Book Review: Twenty Love Poems and a Song of Despair by Pablo Neruda (1924)

41iokieyzpl-_sx310_bo1204203200_Twenty Love Poems and a Song of Despair by Pablo Neruda
My Rating: 4 of 5 Stars

Tempting as it may appear to wrap the poetic pearls from this collection of Neruda’s heartbeats into a warm shawl of erotic wool, do resist it and pause.

These loquacious verses that assemble at the nape of a lover or ripple playfully across the soft mountains of a beloved’s waist, magnify when viewed through the dual lenses of night and water .

I have said that you sang in the wind
like pines and like masts.
Like them you are tall and taciturn,
and you are sad, all at once, like a voyage.

You gather things to you like an old road.
You are peopled with echoes and nostalgic voices.
I awoke and at times birds fled and migrated
that had been sleeping in your soul.
Continue reading

Book Review: The Invention of Morel by Adolfo Bioy Casares (1940)

94486The Invention of Morel by Adolfo Bioy Casares
My Rating: 4 of 5 Stars

Insane. Insane. Again. Insane.

“Then I resumed my efforts, moving to other parts of the wall. Chips fell, and, when large pieces of the wall began to come down, I kept on pounding, bleary-eyed, with an urgency that was far greater than the size of the iron bar, until the resistance of the wall (which seemed unaffected by the force of my repeated pounding) pushed me to the floor, frantic and exhausted. First I saw, then I touched, the pieces of masonry— they were smooth on one side, harsh, earthy on the other: then, in a vision so lucid it seemed ephemeral and supernatural, my eyes saw the blue continuity of the tile, the undamaged and whole wall, the closed room.”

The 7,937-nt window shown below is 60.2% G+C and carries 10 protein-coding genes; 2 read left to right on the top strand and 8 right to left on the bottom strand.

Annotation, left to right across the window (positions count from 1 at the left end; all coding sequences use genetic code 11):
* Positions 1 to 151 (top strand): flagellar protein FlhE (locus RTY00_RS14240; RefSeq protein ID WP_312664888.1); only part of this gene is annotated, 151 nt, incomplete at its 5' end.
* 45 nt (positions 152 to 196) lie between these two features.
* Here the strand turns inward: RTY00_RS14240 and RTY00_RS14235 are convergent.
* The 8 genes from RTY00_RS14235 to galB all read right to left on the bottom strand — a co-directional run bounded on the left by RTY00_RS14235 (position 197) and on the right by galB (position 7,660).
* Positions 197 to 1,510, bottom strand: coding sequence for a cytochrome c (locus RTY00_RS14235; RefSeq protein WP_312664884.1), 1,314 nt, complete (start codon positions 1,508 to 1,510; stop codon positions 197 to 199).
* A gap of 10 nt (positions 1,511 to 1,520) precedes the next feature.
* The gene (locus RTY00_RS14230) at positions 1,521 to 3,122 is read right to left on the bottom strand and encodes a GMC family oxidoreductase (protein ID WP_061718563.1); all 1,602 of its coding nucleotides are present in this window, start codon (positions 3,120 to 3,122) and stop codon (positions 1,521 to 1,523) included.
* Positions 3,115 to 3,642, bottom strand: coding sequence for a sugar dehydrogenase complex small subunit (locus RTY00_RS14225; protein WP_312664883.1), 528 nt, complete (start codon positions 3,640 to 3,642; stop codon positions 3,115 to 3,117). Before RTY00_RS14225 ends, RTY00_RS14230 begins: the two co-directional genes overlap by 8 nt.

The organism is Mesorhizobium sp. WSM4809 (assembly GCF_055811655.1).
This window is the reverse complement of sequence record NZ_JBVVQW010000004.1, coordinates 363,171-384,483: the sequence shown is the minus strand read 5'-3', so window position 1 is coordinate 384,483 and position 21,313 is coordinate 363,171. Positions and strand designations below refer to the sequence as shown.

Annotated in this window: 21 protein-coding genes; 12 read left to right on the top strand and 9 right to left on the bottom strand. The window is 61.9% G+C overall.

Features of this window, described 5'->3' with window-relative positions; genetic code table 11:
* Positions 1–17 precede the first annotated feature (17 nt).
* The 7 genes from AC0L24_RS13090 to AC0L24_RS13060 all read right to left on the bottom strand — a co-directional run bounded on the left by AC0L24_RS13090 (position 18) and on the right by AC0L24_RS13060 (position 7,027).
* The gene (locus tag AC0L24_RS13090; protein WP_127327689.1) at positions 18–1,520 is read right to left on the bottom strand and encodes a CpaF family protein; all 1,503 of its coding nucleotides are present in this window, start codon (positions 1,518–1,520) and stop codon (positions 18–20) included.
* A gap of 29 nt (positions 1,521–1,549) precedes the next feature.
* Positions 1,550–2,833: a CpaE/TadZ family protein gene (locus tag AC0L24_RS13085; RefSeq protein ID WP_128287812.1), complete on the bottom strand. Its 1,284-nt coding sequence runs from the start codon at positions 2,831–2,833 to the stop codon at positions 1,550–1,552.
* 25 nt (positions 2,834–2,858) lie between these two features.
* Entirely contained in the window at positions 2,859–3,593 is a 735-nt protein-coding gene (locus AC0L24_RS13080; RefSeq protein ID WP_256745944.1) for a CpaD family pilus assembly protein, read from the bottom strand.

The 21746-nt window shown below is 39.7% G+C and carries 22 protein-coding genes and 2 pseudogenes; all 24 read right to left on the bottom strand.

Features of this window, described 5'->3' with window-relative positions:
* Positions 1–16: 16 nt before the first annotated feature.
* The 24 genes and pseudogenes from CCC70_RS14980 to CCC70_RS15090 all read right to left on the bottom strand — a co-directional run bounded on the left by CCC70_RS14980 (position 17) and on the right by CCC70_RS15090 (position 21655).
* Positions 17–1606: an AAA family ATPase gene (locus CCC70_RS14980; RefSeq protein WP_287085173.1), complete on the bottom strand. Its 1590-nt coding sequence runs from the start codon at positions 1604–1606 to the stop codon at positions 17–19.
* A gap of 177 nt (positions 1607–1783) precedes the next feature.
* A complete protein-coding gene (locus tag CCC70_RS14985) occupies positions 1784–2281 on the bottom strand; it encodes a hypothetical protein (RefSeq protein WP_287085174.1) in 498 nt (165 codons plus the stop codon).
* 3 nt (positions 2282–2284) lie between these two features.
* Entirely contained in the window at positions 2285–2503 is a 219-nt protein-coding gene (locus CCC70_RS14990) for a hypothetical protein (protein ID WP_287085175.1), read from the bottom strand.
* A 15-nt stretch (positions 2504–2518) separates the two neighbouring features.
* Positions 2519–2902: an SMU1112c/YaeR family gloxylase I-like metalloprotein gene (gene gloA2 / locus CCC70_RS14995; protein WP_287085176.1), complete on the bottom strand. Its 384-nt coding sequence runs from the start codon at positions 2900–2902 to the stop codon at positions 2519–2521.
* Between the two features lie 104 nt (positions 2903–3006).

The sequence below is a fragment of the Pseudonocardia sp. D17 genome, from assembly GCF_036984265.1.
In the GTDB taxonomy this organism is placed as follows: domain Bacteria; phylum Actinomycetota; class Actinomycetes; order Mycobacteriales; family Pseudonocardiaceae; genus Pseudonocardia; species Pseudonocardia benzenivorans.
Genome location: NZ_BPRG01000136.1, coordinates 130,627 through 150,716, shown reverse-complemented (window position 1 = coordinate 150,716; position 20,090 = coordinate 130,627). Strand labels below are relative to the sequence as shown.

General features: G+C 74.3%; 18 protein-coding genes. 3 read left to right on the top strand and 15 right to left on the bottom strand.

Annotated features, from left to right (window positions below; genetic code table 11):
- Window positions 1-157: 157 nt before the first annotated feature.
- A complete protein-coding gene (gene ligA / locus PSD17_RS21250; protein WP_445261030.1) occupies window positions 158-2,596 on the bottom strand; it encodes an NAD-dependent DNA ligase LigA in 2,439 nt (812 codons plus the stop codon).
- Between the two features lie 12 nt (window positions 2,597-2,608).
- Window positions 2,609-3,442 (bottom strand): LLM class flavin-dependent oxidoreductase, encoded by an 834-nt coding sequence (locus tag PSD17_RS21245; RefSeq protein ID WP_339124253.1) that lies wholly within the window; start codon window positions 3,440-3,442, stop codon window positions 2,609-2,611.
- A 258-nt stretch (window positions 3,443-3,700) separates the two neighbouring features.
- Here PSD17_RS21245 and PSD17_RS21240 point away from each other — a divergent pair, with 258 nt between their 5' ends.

‘Reasoned Imagination’ – That is how Borges describes this mind-boggling attempt of Adolfo Bioy Casares, in what, that my humble mind can ascertain, is a superlative member of post-modernist, abstract fiction canon. Continue reading

Literary Trail: Shakespeare and Company Bookstore, Paris

It is not always that I turn my vacation into literary ones; for one, my companions aren’t always as enthusiastic about books and their allied magic as I am and for two, I don’t undertake solo trips.